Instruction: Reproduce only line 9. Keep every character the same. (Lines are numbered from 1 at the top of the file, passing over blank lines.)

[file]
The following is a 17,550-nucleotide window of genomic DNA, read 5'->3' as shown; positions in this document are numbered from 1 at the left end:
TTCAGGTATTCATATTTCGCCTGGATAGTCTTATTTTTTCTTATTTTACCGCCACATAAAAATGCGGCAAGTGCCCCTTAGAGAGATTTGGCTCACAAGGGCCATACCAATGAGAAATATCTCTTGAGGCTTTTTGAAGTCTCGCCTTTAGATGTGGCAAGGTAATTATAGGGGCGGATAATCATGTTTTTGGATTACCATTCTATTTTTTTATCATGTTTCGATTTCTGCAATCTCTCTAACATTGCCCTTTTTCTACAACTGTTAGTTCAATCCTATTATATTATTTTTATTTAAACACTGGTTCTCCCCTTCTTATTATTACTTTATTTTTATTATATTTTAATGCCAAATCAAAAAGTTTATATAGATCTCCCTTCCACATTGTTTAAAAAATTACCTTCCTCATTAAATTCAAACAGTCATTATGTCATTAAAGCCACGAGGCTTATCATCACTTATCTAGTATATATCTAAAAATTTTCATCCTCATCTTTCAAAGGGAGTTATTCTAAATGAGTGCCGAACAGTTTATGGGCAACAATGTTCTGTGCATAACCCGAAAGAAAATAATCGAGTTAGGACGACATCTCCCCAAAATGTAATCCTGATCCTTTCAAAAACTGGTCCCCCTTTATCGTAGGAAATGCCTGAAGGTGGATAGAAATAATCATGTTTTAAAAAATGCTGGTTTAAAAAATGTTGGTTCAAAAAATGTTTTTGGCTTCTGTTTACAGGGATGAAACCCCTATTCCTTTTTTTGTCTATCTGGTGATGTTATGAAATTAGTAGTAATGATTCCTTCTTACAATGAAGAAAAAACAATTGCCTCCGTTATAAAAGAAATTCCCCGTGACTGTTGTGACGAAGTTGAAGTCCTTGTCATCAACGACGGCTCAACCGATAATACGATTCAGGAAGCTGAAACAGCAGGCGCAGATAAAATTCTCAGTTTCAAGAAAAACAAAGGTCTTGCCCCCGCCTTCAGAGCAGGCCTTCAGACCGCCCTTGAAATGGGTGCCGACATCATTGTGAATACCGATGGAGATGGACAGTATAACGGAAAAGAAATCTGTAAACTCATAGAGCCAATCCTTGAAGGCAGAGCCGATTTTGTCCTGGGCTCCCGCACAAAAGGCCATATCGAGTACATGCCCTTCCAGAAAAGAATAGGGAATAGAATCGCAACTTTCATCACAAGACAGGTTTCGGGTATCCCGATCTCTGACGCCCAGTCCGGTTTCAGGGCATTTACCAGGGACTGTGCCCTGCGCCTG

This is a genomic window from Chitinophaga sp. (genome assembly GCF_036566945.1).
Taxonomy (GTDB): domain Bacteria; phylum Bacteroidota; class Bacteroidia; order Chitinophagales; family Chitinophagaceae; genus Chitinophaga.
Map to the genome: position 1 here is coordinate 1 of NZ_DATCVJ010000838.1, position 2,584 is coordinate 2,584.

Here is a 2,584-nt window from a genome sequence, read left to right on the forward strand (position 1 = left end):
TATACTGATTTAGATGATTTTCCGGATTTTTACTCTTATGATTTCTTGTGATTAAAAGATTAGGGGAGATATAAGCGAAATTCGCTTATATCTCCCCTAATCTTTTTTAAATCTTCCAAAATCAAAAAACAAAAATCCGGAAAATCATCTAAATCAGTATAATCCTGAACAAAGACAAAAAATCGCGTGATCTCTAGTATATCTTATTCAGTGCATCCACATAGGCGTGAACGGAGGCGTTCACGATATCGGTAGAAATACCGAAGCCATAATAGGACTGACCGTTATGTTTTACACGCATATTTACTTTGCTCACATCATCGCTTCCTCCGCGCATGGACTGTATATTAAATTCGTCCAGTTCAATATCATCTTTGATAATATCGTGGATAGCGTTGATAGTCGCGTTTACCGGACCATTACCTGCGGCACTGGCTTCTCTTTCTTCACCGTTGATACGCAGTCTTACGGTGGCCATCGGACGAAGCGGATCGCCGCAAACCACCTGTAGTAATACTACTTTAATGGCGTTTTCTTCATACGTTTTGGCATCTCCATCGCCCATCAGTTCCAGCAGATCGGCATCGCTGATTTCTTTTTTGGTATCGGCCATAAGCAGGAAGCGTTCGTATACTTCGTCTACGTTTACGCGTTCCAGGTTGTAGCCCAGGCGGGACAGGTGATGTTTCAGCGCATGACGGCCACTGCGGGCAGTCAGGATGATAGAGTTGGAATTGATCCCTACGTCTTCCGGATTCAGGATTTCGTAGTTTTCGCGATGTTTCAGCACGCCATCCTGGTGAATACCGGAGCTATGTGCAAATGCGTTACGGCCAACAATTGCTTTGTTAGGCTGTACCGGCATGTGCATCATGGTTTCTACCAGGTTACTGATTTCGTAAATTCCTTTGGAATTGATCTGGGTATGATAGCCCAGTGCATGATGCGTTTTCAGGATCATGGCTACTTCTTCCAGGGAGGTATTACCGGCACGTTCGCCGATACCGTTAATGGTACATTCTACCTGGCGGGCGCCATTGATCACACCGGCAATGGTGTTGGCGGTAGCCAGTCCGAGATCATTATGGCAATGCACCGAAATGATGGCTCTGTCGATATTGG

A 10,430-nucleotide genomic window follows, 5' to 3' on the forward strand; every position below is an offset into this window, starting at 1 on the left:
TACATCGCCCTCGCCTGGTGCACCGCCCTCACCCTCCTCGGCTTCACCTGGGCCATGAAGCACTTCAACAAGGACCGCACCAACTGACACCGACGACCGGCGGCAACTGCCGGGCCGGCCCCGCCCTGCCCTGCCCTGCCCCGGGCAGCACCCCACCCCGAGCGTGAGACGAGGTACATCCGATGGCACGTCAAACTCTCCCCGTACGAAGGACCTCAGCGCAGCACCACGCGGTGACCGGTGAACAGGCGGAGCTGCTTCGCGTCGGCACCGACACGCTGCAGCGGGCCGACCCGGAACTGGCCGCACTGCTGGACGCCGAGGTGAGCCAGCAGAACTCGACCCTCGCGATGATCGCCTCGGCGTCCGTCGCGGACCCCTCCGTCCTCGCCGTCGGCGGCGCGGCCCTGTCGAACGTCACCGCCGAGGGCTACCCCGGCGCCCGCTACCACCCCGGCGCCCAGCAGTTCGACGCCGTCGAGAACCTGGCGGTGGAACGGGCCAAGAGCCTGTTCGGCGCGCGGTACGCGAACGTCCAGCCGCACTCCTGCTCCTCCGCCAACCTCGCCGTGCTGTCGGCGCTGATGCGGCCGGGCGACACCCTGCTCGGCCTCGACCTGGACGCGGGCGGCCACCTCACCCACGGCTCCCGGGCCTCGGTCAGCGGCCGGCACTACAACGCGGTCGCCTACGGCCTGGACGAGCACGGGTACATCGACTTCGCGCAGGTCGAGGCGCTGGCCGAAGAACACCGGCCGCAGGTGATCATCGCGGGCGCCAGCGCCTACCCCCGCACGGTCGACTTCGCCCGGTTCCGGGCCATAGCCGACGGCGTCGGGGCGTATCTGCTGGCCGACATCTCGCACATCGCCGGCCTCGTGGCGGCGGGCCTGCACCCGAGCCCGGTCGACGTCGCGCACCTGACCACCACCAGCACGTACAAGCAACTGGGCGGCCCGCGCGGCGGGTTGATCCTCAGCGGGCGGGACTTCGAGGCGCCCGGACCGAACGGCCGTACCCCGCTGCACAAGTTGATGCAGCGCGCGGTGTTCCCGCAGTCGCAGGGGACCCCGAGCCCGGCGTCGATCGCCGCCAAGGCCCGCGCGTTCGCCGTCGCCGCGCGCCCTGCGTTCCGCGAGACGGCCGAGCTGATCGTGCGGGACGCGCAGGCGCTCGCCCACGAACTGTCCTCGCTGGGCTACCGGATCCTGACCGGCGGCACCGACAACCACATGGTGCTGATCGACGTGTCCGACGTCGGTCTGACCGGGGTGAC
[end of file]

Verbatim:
TACATCGCCCTCGCCTGGTGCACCGCCCTCACCCTCCTCGGCTTCACCTGGGCCATGAAGCACTTCAACAAGGACCGCACCAACTGACACCGACGACCGGCGGCAACTGCCGGGCCGGCCCCGCCCTGCCCTGCCCTGCCCCGGGCAGCACCCCACCCCGAGCGTGAGACGAGGTACATCCGATGGCACGTCAAACTCTCCCCGTACGAAGGACCTCAGCGCAGCACCACGCGGTGACCGGTGAACAGGCGGAGCTGCTTCGCGTCGGCACCGACACGCTGCAGCGGGCCGACCCGGAACTGGCCGCACTGCTGGACGCCGAGGTGAGCCAGCAGAACTCGACCCTCGCGATGATCGCCTCGGCGTCCGTCGCGGACCCCTCCGTCCTCGCCGTCGGCGGCGCGGCCCTGTCGAACGTCACCGCCGAGGGCTACCCCGGCGCCCGCTACCACCCCGGCGCCCAGCAGTTCGACGCCGTCGAGAACCTGGCGGTGGAACGGGCCAAGAGCCTGTTCGGCGCGCGGTACGCGAACGTCCAGCCGCACTCCTGCTCCTCCGCCAACCTCGCCGTGCTGTCGGCGCTGATGCGGCCGGGCGACACCCTGCTCGGCCTCGACCTGGACGCGGGCGGCCACCTCACCCACGGCTCCCGGGCCTCGGTCAGCGGCCGGCACTACAACGCGGTCGCCTACGGCCTGGACGAGCACGGGTACATCGACTTCGCGCAGGTCGAGGCGCTGGCCGAAGAACACCGGCCGCAGGTGATCATCGCGGGCGCCAGCGCCTACCCCCGCACGGTCGACTTCGCCCGGTTCCGGGCCATAGCCGACGGCGTCGGGGCGTATCTGCTGGCCGACATCTCGCACATCGCCGGCCTCGTGGCGGCGGGCCTGCACCCGAGCCCGGTCGACGTCGCGCACCTGACCACCACCAGCACGTACAAGCAACTGGGCGGCCCGCGCGGCGGGTTGATCCTCAGCGGGCGGGACTTCGAGGCGCCCGGACCGAACGGCCGTACCCCGCTGCACAAGTTGATGCAGCGCGCGGTGTTCCCGCAGTCGCAGGGGACCCCGAGCCCGGCGTCGATCGCCGCCAAGGCCCGCGCGTTCGCCGTCGCCGCGCGCCCTGCGTTCCGCGAGACGGCCGAGCTGATCGTGCGGGACGCGCAGGCGCTCGCCCACGAACTGTCCTCGCTGGGCTACCGGATCCTGACCGGCGGCACCGACAACCACATGGTGCTGATCGACGTGTCCGACGTCGGTCTGACCGGGGTGAC